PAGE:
Rachyl Pines, PhD
Rachyl is a postdoctoral research fellow at the Terasaki Institute for Biomedical Innovation studying patient education for transplantation. Rachyl earned her PhD in Communication at the University of California, Santa Barbara. For the last five years, Rachyl has been researching healthcare communication and relationships. Rachyl’s MA degree focused on young adolescents’ identity negotiation as they translate for their parents as it is associated with the quality of their parent-child relationship. Her PhD focus is improving communication between health professionals and aggressive patients in healthcare settings. In general, Rachyl is passionate about improving care for those who traditionally have experienced health disparities. Her research has been published in journals such as Health Communication, Communication Monographs, Journal of Social and Personal Relationships, and Journal of Cross Cultural Psychology. Rachyl has presented her research findings at conferences in more than 7 countries. In addition to her research work, Rachyl is an adjunct professor in Communication at Santa Barbara City College where she has taught classes like interpersonal communication, family communication, public speaking, and small group communication. .
Madina Agénor, ScD, MPHDr. Madina Agénor is an Assistant Professor of Social and Behavioral Sciences at the Harvard T.H. Chan School of Public Health and a Lecturer on Studies of Women, Gender, and Sexuality at Harvard University. She holds a Doctor of Science (ScD) in Social and Behavioral Sciences with a concentration in Women, Gender, and Health from the Harvard T.H. Chan School of Public Health and a Master of Public Health (MPH) in Sociomedical Sciences from the Columbia University Mailman School of Public Health. As a Postdoctoral Research Fellow in the Harvard T.H. Chan School of Public Health/Dana-Farber Cancer Institute Educational Program in Cancer Prevention, she completed postdoctoral training in social epidemiology, cancer prevention, and LGBTQ health.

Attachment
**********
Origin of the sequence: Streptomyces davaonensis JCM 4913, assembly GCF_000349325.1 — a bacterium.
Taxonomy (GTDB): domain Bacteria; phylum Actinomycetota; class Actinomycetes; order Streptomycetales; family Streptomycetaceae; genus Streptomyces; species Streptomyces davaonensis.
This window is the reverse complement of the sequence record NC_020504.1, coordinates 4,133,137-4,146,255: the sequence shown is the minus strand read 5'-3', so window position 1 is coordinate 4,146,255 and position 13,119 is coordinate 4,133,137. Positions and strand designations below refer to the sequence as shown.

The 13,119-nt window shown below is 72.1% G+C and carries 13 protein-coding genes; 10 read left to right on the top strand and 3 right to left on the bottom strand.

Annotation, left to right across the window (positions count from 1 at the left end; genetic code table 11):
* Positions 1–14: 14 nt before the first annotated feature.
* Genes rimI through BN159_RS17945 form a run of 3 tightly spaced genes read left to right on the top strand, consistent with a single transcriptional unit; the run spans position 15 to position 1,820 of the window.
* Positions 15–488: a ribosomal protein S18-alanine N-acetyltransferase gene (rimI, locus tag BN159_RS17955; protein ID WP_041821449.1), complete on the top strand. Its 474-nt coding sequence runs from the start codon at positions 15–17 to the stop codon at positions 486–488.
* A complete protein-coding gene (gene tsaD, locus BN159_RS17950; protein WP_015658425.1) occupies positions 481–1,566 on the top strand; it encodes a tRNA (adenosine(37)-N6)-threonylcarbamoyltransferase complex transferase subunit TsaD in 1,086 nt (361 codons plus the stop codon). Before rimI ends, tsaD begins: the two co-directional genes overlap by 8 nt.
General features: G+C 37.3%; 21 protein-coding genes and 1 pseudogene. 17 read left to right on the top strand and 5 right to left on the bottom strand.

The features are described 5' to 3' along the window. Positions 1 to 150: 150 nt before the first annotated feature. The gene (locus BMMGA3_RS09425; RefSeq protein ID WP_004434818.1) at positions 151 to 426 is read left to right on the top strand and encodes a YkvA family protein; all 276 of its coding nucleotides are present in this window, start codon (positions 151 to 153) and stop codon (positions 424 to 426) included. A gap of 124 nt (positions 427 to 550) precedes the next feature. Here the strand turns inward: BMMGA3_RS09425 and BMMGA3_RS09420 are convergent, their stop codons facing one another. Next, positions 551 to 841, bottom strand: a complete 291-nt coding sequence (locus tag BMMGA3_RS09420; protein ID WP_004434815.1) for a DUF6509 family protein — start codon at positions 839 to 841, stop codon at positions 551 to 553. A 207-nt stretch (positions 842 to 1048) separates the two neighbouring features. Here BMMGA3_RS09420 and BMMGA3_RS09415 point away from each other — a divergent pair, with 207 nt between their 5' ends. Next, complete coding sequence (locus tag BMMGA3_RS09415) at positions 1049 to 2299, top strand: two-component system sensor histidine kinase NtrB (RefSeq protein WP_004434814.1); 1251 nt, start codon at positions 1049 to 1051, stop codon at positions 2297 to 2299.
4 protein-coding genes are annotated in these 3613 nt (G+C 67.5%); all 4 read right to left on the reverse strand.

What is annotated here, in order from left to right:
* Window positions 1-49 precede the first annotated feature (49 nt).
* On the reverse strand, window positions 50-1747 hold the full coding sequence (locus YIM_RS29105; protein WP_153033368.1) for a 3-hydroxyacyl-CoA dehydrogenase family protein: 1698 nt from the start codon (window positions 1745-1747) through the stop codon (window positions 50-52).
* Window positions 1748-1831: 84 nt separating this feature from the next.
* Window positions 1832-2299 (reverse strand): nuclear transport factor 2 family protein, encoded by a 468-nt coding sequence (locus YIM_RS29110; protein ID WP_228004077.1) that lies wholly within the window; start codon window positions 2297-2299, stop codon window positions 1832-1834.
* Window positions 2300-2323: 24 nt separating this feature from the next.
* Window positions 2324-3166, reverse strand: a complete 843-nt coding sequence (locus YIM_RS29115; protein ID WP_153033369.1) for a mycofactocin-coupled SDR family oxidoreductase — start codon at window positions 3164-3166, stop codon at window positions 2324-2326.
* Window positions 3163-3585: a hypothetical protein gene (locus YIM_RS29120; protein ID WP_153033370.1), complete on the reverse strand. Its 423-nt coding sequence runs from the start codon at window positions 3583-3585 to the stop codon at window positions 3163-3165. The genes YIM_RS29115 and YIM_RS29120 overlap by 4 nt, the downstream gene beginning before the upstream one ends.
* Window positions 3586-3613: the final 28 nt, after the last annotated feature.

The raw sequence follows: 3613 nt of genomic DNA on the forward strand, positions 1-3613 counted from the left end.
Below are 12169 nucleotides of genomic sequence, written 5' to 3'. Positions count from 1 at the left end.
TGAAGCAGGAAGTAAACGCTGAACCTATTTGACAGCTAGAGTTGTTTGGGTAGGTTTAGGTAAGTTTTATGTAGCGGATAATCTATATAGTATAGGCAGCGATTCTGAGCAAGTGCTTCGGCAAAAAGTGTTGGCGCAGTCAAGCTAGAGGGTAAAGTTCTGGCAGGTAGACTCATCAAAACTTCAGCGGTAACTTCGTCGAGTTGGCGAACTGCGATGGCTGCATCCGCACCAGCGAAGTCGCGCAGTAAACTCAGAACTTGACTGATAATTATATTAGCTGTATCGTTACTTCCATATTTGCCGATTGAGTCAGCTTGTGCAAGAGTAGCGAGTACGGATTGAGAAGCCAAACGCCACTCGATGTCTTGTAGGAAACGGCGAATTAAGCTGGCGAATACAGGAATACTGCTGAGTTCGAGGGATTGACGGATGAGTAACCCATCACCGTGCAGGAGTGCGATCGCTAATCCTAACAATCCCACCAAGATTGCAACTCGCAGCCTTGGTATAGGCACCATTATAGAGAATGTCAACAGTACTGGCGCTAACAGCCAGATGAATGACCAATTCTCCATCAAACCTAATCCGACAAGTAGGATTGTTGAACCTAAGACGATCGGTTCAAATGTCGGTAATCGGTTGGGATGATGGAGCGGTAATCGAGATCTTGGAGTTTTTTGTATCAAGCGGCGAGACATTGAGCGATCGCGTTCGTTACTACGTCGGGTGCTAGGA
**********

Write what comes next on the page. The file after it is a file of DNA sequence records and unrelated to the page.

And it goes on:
In her scholarship, Dr. Agénor uses both quantitative and qualitative research methods to investigate and address health inequities, especially social inequalities in sexual and reproductive health and cancer screening and prevention by gender, sexual orientation, race/ethnicity, and/or socioeconomic position (SEP). Her current research examines how sexual orientation and gender identity, in relation to race/ethnicity and SEP, influence access to and utilization of sexual and reproductive health and cancer screening and prevention services, including Pap tests, human papillomavirus (HPV) vaccination, and sexually transmitted infection (STI) testing. Her past research has investigated how sexual orientation and race/ethnicity simultaneously influence cervical cancer screening among women, sexual orientation disparities in HPV vaccination among women and girls, and cervical cancer prevention among transmasculine individuals (with The Fenway Institute). In addition, to research Dr. Agénor developed and teaches courses on sexual and reproductive health, rights, and justice in the U.S. and globally.